Collegiate education in the State, at Wake Forest College and at
Trinity and Davidson colleges, was profoundly affected by the
reorganization of the University of North Carolina under the
Constitution of 1868. With the new method of electing trustees for the
University, partly by the Board of Education and one from each
county elected by a Legislature friendly to the Governor, the
University passed virtually under the control of Governor W. W.
Holden and his Council of State, all members of which were also ex
officio trustees of the University.
In the reorganization President Swain and all members of the
University faculty were displaced by new officers, with Rev. Solomon
Pool of Elizabeth City as president. All were of Governor Holden's
political party. In keen resentment most former friends of the
University would have nothing to do with the institution and refused
to send their sons to it, one of them declaring that it was "well nigh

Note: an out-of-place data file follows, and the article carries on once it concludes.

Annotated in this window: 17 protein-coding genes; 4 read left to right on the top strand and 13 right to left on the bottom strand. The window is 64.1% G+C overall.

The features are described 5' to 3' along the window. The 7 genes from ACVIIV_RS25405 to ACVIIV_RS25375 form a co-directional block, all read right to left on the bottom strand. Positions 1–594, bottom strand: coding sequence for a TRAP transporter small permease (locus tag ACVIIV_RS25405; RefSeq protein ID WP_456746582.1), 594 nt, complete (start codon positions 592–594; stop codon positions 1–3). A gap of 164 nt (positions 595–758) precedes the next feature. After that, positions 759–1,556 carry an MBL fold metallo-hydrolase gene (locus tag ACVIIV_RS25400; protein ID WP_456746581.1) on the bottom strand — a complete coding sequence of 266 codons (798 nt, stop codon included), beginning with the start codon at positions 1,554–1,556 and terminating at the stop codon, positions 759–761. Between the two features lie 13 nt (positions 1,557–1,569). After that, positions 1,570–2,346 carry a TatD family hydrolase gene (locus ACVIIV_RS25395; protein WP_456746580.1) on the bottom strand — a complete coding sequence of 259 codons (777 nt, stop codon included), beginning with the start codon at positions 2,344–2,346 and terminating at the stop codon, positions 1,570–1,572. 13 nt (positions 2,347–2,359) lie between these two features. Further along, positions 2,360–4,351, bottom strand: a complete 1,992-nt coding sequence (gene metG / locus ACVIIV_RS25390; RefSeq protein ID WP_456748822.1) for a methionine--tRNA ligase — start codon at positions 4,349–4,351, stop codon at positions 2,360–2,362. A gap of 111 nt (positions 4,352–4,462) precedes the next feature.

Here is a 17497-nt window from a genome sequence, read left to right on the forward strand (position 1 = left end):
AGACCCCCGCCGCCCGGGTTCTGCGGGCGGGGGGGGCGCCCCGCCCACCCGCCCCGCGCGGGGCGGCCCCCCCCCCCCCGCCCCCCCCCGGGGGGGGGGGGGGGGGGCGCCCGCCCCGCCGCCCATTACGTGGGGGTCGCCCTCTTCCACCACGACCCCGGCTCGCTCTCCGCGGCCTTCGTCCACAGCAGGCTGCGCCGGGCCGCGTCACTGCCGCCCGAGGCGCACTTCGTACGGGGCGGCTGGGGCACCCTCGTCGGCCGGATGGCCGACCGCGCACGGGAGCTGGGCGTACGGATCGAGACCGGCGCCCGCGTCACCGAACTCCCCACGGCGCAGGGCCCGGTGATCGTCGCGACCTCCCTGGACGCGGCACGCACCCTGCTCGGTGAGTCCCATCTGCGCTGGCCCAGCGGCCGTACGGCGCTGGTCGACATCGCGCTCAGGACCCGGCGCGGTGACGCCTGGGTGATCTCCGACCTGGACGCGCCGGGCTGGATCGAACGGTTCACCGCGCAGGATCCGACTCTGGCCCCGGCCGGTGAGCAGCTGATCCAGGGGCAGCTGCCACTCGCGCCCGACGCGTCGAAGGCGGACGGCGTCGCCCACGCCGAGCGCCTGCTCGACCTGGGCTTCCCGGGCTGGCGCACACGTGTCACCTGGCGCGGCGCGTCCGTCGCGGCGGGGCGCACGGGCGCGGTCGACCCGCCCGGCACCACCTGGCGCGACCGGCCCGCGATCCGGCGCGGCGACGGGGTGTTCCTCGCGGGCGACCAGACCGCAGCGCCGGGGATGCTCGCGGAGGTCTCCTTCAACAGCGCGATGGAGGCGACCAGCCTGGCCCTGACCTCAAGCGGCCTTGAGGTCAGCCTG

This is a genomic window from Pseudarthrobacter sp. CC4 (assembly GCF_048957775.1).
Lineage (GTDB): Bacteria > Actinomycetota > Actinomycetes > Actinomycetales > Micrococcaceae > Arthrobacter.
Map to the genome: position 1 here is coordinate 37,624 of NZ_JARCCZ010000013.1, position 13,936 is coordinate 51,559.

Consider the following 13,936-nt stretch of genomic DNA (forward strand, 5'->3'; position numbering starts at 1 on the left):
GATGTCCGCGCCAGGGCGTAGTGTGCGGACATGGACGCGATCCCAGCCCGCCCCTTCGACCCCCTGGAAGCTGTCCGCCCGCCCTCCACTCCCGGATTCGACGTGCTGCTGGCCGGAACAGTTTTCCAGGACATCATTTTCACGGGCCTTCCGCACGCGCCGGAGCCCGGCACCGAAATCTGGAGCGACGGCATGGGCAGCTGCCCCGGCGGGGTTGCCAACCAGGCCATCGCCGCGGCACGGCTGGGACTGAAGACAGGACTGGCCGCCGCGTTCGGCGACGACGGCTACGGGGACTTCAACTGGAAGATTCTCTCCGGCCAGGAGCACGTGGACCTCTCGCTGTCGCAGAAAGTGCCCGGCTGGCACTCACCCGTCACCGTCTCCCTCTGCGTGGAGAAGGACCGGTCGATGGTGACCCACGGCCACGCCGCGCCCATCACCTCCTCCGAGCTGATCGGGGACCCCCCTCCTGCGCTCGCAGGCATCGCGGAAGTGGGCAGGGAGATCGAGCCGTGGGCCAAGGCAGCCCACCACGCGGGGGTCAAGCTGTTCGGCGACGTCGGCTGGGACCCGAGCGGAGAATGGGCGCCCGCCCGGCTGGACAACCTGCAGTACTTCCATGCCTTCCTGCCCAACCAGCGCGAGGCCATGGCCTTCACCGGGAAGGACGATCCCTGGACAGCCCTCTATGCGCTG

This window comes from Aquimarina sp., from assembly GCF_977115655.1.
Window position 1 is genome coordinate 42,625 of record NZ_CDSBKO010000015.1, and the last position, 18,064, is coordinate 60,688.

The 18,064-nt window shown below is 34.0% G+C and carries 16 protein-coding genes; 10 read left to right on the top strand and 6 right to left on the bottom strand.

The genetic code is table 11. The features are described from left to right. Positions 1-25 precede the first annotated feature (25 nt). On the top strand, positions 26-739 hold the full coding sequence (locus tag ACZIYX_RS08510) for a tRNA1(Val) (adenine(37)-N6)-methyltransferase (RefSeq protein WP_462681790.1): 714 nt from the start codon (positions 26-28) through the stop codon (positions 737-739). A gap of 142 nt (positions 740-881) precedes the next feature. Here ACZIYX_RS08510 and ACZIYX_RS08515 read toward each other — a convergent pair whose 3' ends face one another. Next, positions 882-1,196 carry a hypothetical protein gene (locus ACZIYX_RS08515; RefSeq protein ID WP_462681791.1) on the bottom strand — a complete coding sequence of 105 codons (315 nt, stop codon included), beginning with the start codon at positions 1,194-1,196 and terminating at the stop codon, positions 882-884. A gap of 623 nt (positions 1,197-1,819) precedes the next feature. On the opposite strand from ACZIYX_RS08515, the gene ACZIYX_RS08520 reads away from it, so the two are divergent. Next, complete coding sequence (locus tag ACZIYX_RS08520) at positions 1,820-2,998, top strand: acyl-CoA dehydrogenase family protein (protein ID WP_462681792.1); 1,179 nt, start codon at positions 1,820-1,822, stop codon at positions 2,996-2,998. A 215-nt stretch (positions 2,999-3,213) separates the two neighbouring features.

destroyed by the hand of misrule and treason."
Though formally
open and attended by a handful of students the University was
practically unused by its former friends from June, 1868, to
September, 1875. The pay of members of the faculty was
discontinued in February, 1871.
The sorrowful story of the changes at the University is told by
various correspondents of the Biblical Recorder during the years
1868-69. One tells of the hegira of the former able and well beloved
teachers. A paper for July 25, 1868, reads: "Since the surrender,
thirteen families have left this once beautiful village. Governor Swain
is dead. Dr. Hubbard has gone to New York. Professor Hepburn and
Col. Martin have gone west. Professor Fetter is going to Henderson.
Dr. Phillips is expected to move
1 Judge Starbuck, quoted in Battle, History of the University of North Carolina,
II, 5f.
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